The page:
Kyle Rittenhouse’s attorneys are fighting his return to Wisconsin to face a murder charge and other counts alleging he killed two men and wounded a third during protests in Kenosha last month.
Defendants frequently waive their right to challenge extradition, but a lawyer for the 17-year-old from Antioch, Illinois, told Lake County Judge Paul Novak during a brief online hearing Friday morning that he plans to contest the process.
Attorney John M. Pierce did not detail the legal arguments he plans to make but said the case would involve “issues of some complexity, frankly, that have not arisen in the country for some time.”
Rittenhouse appeared by video, wearing a dark shirt and sitting against a white brick wall wearing a face mask. He said nothing beyond greeting the judge.
Lawyers who have handled extradition cases said Rittenhouse could face an uphill climb. While it’s unclear what issues Pierce might raise, extradition proceedings typically do not involve a defense against the charges and instead focus on specific questions about the validity of the legal paperwork and whether the person jailed is actually the person charged with the crime, attorneys said.
On the question of identity, numerous video clips show Rittenhouse at the scene and Pierce has acknowledged in a written statement that his client shot the people but argued he fired in self-defense. Chicago attorney Stephen Komie, who has handled numerous extradition matters, said that because the identity question appears to have been resolved, he expects Rittenhouse to be extradited.
Elgin attorney Brian Mirandola, a former Kane County assistant state’s attorney, said defendants rarely beat extradition because the hurdles prosecutors have to clear are low.
“It’s a very small bar to get over, and 99.9% of the time (defendants) are going to lose.”
The judge set the next hearing for Oct. 9.
Rittenhouse has been held without bail in Lake County’s juvenile detention facility since his arrest a month ago. Kenosha County prosecutors have charged him with shooting three men with an AR-15-style rifle Aug. 25 during violent protests over white police Officer Rusten Sheskey’s shooting of 29-year-old Black man Jacob Blake a couple of days earlier.
Videos show that Rittenhouse — an ardent supporter of police who participated in groups for aspiring officers — was among numerous civilians armed with rifles who interjected themselves into the protests, property destruction and looting that followed Blake’s shooting.
Rittenhouse stands at the center of a heated political debate. Conservatives have cast him as a well-intentioned citizen who exercised his right to self-defense, and gun rights advocates and a foundation with ties to his legal team have raised money for his defense. President Donald Trump has said the teen “probably would have been killed” during the confrontation.
Liberal commentators, meanwhile, have argued that he needlessly killed two people after wading into unrest over police violence against African Americans.
Outside the courthouse Friday, a few people gathered for a vigil to remember those who died.
“I helped organize this rally because I was afraid that gun-toting militias are going to become the new normal in intimidating peaceful protests, and in shutting down the discussions we need to have for racial justice in this country,” said Waukegan precinct committeeman and union organizer Matt Muchowski.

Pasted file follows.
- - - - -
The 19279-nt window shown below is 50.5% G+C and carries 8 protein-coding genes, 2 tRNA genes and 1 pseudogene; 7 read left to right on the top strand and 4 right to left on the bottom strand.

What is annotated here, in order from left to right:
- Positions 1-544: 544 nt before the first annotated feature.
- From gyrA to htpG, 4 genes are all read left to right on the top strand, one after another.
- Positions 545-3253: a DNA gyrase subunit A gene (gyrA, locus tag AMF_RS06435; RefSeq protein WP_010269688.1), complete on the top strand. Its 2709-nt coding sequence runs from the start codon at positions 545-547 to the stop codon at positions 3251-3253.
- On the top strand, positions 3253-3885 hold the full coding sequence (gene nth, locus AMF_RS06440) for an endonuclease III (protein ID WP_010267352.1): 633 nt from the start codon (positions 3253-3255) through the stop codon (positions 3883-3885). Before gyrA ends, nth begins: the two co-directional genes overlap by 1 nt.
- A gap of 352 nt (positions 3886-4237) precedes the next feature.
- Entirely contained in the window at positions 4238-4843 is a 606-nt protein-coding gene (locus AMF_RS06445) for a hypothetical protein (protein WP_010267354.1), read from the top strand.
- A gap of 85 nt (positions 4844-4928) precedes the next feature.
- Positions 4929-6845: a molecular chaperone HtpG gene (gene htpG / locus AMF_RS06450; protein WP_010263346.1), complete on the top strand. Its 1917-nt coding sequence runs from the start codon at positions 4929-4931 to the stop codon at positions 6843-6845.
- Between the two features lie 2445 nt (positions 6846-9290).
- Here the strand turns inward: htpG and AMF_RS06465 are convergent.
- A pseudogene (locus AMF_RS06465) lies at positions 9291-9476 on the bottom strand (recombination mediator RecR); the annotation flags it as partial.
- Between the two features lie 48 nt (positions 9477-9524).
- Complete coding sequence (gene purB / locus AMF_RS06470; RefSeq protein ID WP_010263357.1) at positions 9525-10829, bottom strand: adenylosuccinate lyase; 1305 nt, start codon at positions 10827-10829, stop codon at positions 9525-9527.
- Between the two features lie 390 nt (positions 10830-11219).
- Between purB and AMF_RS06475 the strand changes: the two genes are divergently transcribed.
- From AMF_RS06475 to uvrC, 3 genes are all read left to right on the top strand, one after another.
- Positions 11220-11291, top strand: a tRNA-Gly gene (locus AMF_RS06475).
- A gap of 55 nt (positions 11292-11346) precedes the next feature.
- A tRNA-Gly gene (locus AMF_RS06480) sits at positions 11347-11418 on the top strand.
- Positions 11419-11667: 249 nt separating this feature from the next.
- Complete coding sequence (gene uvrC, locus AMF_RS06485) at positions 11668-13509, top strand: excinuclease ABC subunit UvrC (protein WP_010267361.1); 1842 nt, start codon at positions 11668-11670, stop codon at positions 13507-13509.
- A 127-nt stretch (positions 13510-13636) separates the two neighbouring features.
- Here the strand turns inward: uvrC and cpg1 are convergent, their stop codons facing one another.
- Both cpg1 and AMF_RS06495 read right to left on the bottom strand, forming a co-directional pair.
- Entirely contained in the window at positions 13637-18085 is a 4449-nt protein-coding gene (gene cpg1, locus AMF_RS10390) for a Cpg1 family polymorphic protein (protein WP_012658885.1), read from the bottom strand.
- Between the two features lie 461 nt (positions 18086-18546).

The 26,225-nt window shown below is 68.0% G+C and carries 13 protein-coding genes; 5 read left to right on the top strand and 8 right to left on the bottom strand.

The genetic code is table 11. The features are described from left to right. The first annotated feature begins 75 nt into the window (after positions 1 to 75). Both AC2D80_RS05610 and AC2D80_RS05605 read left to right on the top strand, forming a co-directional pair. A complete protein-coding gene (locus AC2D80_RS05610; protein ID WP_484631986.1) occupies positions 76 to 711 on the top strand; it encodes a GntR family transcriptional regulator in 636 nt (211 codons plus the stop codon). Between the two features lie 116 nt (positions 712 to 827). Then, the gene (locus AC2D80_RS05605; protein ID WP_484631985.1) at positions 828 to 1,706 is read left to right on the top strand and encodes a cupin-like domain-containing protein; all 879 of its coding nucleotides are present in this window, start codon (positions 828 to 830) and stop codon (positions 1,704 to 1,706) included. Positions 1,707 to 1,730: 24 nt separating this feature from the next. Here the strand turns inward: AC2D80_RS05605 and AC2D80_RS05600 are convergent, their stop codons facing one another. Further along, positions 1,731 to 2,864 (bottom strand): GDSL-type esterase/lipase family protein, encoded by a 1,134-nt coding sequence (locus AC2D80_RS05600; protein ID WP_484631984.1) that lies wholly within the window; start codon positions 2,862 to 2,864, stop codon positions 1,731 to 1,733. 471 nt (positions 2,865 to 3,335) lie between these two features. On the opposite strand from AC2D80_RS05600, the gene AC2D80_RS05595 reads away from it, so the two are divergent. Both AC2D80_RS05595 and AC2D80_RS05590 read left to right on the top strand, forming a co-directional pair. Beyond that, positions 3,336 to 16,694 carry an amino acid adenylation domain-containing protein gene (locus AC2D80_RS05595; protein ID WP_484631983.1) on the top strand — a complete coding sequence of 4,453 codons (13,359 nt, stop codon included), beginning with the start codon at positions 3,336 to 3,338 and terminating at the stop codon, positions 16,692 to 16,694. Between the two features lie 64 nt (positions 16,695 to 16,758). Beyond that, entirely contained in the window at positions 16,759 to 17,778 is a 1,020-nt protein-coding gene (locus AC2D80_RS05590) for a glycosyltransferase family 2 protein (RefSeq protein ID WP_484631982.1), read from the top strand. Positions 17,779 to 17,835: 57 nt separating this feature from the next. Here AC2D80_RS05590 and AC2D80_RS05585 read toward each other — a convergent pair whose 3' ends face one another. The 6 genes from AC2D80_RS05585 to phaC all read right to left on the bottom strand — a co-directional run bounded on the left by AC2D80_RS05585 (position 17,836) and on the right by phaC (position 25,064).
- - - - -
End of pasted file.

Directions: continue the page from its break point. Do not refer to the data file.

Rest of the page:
Rittenhouse’s lawyers have contended he clearly fired in self-defense. Defense lawyers in Wisconsin have said the success or failure of a courtroom self-defense claim could hinge on questions about the teen’s actions before he fired and details that have yet to emerge.
If convicted of murder as an adult, Rittenhouse could face a life sentence.
There is plentiful video footage from the night of the Kenosha shootings, and it forms both the basis of prosecutors’ charges and a statement Pierce released in Rittenhouse’s defense shortly after the teen was charged.
Kenosha County prosecutors wrote that video showed the teen running across a parking lot, trailed by Joseph Rosenbaum, 36, of Kenosha. Video showed Rosenbaum appearing to throw a plastic bag at Rittenhouse and missing him, prosecutors wrote. A witness told police that Rosenbaum, who appeared on video to be unarmed, had tried to grab the gun before he was fatally shot, prosecutors wrote.
In his statement, Pierce wrote that Rittenhouse was justified in shooting “an attacker lunging towards him and reaching for his rifle.”
Rittenhouse then ran before someone knocked off his hat, and he tripped and fell, prosecutors wrote. A man carrying a skateboard and later identified as Anthony Huber, 26, of Silver Lake, approached Rittenhouse as he was still on his back, prosecutors wrote. Huber tried to grab the gun as the skateboard “(made) contact” with Rittenhouse’s shoulder before the gunman fired one shot, and Huber collapsed and died, prosecutors alleged.
Prosecutors wrote that Rittenhouse then shot a man who had approached him, Gaige Grosskreutz, of West Allis. Grosskreutz appeared to be holding a handgun when he was wounded in the arm, prosecutors wrote.
Pierce’s statement said that Rittenhouse feared he’d be disarmed and killed and “had no choice but to fire multiple rounds towards his immediate attackers.”
(Lake County News-Sun freelance reporter Karie Angell Luc contributed to this report.)
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